Traditional change management systems are based on a transition from an old model to a new one.
These change systems could be seen as a journey, in which one begins at the origin and directs the steps towards a destination, considering that success has been achieved when the objectives established in a given time have been achieved.
However, is this model the right one?
In this present, ever changing world, setting a fixed destination is probably not the best idea. What would probably be more appropriate for the current market, the socio-economic context and our clients, will not be the same in a few months.
Given this, the established destination for our journey, the objective of change, will no longer be our preference once we achieve it.
Therefore, it will be necessary to establish another destination and to chart a new course, initiating a new cycle that is on course to repeat itself.
This concept of change is probably due to its traditional relationship with project management. After all, this has been based precisely on that: in establishing a project to achieve, to chart a course, to define work methodologies and to fulfil them.
However, in today's world, this isn’t enough. A change management system must be able to anticipate the environment, change course to a new destination and adapt to the needs of the company.
Therefore, another way of understanding change management is as a system that, instead of directing change in one direction, seeks to establish structures or systems that allow a paradigm shift in the company. The objective of the change is to make structures more flexible, to improve adaptation mechanisms and, in short, to facilitate the establishment of all future changes without altering the workflows and productivity already instilled, to be able to adapt to market needs.
In this new paradigm, the classic concept of work methodology disappears, since it does not exist as a stable concept, but a dynamic and changing methodology instead.
Essentially moving from a system of sequential change to a system of permanent mobilization.
Ingredients for a mobilized system
Mobilization systems, despite being characterized as having no fixed methodologies, consist of a series of structures necessary to ensure that an efficient change is produced permanently.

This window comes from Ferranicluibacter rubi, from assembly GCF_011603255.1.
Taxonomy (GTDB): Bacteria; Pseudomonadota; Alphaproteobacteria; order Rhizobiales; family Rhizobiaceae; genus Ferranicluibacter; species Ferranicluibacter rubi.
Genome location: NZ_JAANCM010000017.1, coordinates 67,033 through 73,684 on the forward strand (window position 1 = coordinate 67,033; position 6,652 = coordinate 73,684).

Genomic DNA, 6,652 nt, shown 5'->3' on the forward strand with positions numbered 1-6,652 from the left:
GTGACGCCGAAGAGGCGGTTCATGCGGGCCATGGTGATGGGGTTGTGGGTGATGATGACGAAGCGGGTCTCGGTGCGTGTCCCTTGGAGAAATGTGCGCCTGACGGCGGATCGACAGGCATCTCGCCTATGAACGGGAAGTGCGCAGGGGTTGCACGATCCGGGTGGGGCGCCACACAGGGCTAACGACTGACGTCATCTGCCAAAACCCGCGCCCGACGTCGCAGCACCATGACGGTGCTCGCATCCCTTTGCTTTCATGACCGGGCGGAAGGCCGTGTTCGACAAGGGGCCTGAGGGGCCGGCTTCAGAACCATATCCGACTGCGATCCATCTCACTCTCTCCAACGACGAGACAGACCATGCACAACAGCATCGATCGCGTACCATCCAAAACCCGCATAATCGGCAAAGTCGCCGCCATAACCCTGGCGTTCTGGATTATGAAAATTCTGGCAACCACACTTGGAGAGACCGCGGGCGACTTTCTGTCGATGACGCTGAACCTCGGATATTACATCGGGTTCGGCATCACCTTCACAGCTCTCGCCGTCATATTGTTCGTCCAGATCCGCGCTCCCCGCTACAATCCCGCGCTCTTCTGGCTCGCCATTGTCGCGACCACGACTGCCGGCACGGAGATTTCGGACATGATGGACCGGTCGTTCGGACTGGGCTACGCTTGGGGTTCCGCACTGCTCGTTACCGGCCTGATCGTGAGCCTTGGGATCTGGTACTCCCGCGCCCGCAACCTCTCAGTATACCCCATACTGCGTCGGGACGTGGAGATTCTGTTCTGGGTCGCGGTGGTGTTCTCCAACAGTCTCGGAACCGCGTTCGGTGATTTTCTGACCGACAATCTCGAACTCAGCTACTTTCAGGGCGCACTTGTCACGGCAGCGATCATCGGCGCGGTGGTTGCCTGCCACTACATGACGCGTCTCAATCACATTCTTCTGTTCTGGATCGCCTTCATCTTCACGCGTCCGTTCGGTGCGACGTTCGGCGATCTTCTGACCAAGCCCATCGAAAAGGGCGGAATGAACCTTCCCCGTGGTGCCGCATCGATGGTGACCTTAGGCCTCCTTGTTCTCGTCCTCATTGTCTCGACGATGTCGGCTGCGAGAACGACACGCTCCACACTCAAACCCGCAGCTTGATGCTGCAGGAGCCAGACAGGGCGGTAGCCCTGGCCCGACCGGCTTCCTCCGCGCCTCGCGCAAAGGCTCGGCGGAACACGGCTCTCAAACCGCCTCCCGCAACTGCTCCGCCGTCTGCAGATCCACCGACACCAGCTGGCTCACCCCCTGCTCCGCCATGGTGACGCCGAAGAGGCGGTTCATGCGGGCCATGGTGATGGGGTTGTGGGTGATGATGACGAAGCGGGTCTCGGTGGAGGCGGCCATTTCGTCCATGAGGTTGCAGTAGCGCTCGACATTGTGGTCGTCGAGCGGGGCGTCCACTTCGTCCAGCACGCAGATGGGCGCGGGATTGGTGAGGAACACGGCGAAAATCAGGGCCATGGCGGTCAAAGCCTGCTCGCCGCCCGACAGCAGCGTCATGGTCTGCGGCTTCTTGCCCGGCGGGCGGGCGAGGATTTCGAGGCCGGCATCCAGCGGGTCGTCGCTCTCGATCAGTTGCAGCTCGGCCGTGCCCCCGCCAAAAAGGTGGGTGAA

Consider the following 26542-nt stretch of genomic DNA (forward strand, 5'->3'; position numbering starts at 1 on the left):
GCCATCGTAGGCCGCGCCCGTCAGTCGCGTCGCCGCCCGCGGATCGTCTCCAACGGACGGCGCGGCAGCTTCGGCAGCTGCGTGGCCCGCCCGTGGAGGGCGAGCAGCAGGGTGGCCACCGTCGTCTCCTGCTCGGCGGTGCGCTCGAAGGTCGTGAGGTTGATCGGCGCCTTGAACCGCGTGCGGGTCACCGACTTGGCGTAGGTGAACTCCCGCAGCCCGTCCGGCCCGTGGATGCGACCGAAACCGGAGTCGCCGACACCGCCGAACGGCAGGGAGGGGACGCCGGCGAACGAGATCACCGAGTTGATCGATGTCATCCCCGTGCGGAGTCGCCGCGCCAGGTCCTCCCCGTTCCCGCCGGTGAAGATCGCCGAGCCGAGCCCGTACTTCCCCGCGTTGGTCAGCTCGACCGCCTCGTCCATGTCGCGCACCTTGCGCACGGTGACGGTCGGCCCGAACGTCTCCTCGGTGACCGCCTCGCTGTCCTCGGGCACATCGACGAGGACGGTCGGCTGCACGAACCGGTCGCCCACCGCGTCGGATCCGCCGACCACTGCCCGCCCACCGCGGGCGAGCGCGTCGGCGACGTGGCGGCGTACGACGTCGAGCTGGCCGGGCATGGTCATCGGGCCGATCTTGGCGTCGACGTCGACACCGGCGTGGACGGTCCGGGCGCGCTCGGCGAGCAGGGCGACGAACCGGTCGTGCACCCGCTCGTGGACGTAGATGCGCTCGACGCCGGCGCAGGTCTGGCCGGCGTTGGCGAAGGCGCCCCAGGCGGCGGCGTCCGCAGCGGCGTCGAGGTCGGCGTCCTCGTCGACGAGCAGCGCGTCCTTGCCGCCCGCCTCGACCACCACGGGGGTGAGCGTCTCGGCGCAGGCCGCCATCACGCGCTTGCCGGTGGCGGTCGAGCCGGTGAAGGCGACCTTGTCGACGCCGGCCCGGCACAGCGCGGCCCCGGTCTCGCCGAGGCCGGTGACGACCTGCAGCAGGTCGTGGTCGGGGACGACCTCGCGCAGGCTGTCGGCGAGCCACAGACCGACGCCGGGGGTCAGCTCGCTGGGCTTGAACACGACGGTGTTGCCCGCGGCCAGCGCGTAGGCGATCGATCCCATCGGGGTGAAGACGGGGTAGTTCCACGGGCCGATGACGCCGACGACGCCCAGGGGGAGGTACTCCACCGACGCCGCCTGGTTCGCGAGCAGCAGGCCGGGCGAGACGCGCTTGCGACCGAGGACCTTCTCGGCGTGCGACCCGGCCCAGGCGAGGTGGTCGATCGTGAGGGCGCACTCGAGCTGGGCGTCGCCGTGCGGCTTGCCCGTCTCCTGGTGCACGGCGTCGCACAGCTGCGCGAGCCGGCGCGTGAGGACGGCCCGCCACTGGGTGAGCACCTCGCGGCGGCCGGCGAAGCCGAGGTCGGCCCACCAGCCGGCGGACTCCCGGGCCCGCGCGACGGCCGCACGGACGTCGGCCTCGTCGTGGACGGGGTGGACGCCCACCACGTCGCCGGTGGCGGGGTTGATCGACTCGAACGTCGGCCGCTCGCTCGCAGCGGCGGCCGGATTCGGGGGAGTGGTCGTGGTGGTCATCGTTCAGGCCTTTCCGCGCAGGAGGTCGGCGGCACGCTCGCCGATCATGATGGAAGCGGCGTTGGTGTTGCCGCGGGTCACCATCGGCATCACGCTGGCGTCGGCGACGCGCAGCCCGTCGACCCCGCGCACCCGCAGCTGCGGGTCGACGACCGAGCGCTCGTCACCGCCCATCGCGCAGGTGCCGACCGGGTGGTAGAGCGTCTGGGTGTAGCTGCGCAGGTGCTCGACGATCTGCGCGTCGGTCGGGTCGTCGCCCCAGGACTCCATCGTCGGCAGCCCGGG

The following are components that must be found in any business structure to constitute a mobilization system:
- An ecosystem prepared for change. These environments must have some sort of performance algorithms that allow the adoption certain attitudes when in an environment with previously established order. When the market presents a certain change, the reaction must be one that adapts to the necessities imposed by the new market circumstances. In the same way, action protocols can be drawn up that allow modification of attitudes according to the circumstances.
- Informal systems within the company. Although the company must have clearly established and formal channels of communication and hierarchy, there must also be other informal, agile systems within the company. This way, communication and change will be more dynamic and agile, and will allow a quick reaction to a change in the circumstances of the company.
- Establishing a culture based on change. Change must be understood as a way of working, a way of conducting within the company. "Today more than yesterday but less than tomorrow" and a principle of constant improvement, must be printed on the company's DNA.
Change has come to stay. And it affects not only the working methodologies of companies, but also the change system itself.
The "Change in change", on a constant basis, ensures real-time adaptation to market circumstances and customer needs.